2. Mechanism: Manipulating biological age as before, we will measure common biomarkers of oxidative stress (MDA, AOPPs), DNA damage (8-OHdG, telomere length), and altered methylation state in the germline, to for the first time determine the inter- and transgenerational transmission of parental somatic ageing affecting offspring quality.

3. Function: We will conduct a field study in Spain to determine whether the Lansing effect constrains adaptation to the local climate conditions, which have shown a consistent trend of rapid warming during the past 30 years. We will manipulate parental temperature conditions, simulating likely climate warming scenarios, by applying an array of infrared heating lamps and/or artificial shade, which we have successfully trialed. This manipulation will induce parental age effects in response to conditions mimicking climate change. We will estimate selection on these parental age effects by measuring offspring fitness. This experimental field study will provide crucial insight into the role of the Lansing effect in adaptation and evolutionary change in response to environmental warming.

Project Timeline

Year 1

Y1 – Months 1-6: Core skills training. Initiate Lansing effect lab project (cricket husbandry, mating design, pedigree, phenotypic performance measures).

Y1 – Months 7-12: Collect germ line samples, DNA extractions for the characterisation of DNA-methylation and noncoding RNA landscapes. We will also measure oxidative stress and telomere length of germ cells.

Year 2

Y2 – Months 1-6: The student will join the WildCrickets field work in Spain to conduct the in situ environmental manipulations, perform matings according to a predetermined breeding design, and collect phenotypic performance measurements.

Y2 – Secondment to St Andrews to conduct bioinformatic analyses. The student will also initiate a quantitative genetic study as part of their core training.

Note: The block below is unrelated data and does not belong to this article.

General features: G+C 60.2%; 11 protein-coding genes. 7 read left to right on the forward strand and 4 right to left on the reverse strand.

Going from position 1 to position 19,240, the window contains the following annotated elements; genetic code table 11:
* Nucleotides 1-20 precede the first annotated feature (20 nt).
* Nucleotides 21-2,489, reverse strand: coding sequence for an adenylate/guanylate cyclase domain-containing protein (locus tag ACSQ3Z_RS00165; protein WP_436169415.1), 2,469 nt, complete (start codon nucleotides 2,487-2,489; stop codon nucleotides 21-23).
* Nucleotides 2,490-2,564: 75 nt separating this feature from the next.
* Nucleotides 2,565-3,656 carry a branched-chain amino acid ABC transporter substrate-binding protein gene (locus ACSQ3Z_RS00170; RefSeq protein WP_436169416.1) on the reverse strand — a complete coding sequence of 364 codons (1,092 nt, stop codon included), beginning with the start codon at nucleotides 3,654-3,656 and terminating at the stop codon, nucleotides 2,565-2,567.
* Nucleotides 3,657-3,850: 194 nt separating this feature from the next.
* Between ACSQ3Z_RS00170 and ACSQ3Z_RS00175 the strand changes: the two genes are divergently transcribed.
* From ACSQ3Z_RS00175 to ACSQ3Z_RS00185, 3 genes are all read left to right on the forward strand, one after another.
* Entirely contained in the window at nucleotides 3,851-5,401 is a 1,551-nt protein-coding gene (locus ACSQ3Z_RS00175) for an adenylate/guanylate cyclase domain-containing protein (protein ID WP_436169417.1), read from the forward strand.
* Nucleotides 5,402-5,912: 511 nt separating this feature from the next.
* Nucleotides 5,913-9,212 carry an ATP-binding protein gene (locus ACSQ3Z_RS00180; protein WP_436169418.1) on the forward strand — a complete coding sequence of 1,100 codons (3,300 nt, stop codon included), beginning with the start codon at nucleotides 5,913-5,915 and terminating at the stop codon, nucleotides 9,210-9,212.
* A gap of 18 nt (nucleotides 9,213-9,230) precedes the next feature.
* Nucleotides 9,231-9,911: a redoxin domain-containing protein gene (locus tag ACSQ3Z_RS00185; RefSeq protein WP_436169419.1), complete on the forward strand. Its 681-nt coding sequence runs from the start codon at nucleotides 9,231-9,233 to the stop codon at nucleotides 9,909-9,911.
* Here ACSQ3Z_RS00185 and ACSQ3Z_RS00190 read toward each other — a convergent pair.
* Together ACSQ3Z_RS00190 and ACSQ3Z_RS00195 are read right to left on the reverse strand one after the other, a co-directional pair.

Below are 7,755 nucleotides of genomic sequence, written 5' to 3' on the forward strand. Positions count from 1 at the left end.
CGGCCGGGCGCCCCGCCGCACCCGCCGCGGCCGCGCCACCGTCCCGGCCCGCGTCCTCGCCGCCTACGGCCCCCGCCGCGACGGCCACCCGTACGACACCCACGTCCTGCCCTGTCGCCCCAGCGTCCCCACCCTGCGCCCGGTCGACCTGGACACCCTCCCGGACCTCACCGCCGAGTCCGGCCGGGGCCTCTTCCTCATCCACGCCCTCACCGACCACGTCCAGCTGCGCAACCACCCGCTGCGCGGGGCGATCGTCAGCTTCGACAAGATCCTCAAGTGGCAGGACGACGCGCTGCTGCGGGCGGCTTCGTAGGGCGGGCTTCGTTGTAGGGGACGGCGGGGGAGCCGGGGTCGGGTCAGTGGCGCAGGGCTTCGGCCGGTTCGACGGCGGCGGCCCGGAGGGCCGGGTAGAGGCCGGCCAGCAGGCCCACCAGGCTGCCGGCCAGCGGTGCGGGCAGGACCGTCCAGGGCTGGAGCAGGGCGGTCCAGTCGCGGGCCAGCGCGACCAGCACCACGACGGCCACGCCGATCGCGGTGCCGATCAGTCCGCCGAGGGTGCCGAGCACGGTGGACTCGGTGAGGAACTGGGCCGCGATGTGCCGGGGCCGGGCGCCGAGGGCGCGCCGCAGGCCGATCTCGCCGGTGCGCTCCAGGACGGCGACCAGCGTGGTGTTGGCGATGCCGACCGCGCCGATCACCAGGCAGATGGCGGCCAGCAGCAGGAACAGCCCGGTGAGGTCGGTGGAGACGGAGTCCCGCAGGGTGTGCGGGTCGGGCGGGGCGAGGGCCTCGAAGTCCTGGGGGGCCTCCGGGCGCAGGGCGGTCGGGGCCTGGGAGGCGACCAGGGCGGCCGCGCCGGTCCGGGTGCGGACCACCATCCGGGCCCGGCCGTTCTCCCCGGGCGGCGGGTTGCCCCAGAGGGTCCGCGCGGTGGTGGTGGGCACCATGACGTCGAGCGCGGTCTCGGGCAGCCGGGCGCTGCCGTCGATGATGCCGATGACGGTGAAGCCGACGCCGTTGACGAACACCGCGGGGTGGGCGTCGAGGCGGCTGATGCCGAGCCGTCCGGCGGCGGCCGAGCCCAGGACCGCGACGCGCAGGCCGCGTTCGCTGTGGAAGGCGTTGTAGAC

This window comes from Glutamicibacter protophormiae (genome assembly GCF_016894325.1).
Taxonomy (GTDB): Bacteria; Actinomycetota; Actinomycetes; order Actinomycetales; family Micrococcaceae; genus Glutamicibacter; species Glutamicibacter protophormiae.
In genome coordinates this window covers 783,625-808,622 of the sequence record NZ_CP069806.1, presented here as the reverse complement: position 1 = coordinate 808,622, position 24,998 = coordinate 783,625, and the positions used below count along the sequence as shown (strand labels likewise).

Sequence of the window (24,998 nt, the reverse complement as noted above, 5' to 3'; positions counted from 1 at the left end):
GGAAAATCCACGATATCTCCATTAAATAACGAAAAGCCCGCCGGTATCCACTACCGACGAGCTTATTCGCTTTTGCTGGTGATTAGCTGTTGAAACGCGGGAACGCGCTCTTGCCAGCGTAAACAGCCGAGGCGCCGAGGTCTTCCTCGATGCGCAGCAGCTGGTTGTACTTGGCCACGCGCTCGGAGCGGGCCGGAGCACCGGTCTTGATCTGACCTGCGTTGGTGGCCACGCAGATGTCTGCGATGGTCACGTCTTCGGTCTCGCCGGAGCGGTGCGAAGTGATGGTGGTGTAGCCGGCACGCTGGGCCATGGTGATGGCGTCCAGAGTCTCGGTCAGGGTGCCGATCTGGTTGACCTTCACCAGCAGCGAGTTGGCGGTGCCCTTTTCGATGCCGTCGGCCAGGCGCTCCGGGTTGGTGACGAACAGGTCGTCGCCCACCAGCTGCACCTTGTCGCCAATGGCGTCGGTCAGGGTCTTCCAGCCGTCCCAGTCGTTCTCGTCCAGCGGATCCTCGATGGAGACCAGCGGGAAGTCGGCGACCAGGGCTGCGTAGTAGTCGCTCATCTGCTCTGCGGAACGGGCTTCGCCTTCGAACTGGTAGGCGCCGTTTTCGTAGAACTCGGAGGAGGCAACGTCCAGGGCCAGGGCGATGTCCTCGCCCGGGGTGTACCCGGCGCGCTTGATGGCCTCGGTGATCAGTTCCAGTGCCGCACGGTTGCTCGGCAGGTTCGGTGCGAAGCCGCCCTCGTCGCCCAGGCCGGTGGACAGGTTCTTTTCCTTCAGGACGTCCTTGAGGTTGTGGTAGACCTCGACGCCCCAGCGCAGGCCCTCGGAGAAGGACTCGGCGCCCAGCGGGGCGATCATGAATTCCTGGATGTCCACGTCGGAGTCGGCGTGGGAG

Year 3

Y3 – Months 1-6: Data analyses to investigate parental age effects on offspring performance, germ line DNA methylation, and oxidative stress and telomere dynamics. By this time we will also obtain the fitness data from the field study to estimate the fitness consequences of the Lansing effect.

Y3 – Months 7-12: Finalising data analyses. Chapter and manuscript writing. Conference presentations.

Year 3.5

Y4 – Months 1-6: Submit thesis and work on papers.

& Skills

The studentship provides an opportunity to receive training from a diverse team of internationally recognized experts to develop skills in cutting-edge research techniques consistent with NERC’s mission. For example, numeracy will be developed through engagement with statistical quantitative genetics analyses and we will also work with the student to develop new theory to extend the quantitative genetic framework to include epigenetic modes of heritable biological variation. Best practice for lab technique plus proficiency in quantitative and epigenomic analyses will equip the student with skills that can be applied in other settings or systems during their future career. We will encourage the student to identify relevant external workshops in molecular evolution and local adaptation and enable them to pursue sub-specialities of their own interest. Fieldwork training will be facilitated by the PIs, and the student will be embedded within a highly collegiate postgraduate environment at Glasgow that offers both formal and informal mentoring, access to seminars and more informal discussion groups. The student and supervisors will take advantage of the DTP scheme to arrange for a secondment to St Andrews to facilitate knowledge exchange through institutional seminars or workshops, thus widening the network of potential contacts, colleagues and collaborators for the student.

The project will benefit from matured genomic resources including an annotated genome, gene expression data, a genome browser (www.chirpbase.org), and bioinformatic pipelines in closely-related cricket species, and includes a secondment to co-supervisor Bailey’s lab at the University of St Andrews.

References & further reading

References: 1. Eichler EE, et al. (2010) Nat Rev Genet 11, 446–450. 2. Lansing A (1947) J Gerontology 2, 228–239. 3. Campos FA et al. (2022) PNAS 119, e2117669119. 4. Ivimey-Cook E, Shorr S, Moorad J (2022) Biorxiv, 2022.04.27.489689. 5. Monaghan P, Maklakov AA, Metcalfe NB (2020) TREE 35, 927–937. 6. Mair W, et al. (2003) Science 301, 1731–1733. 7. Boonekamp JJ, Briga M, Verhulst S (2015) Exp. Gerontol. 71, 95–102. 8. Miquel J, et al. (1976) Mech Ageing Dev 5, 347–370. 9. Keil G, Cummings E, Magalhães JP de (2015) Biogerontology 16, 383–397. 10. Monaghan P, Metcalfe NB (2019) Proc R Soc B 286, 20192187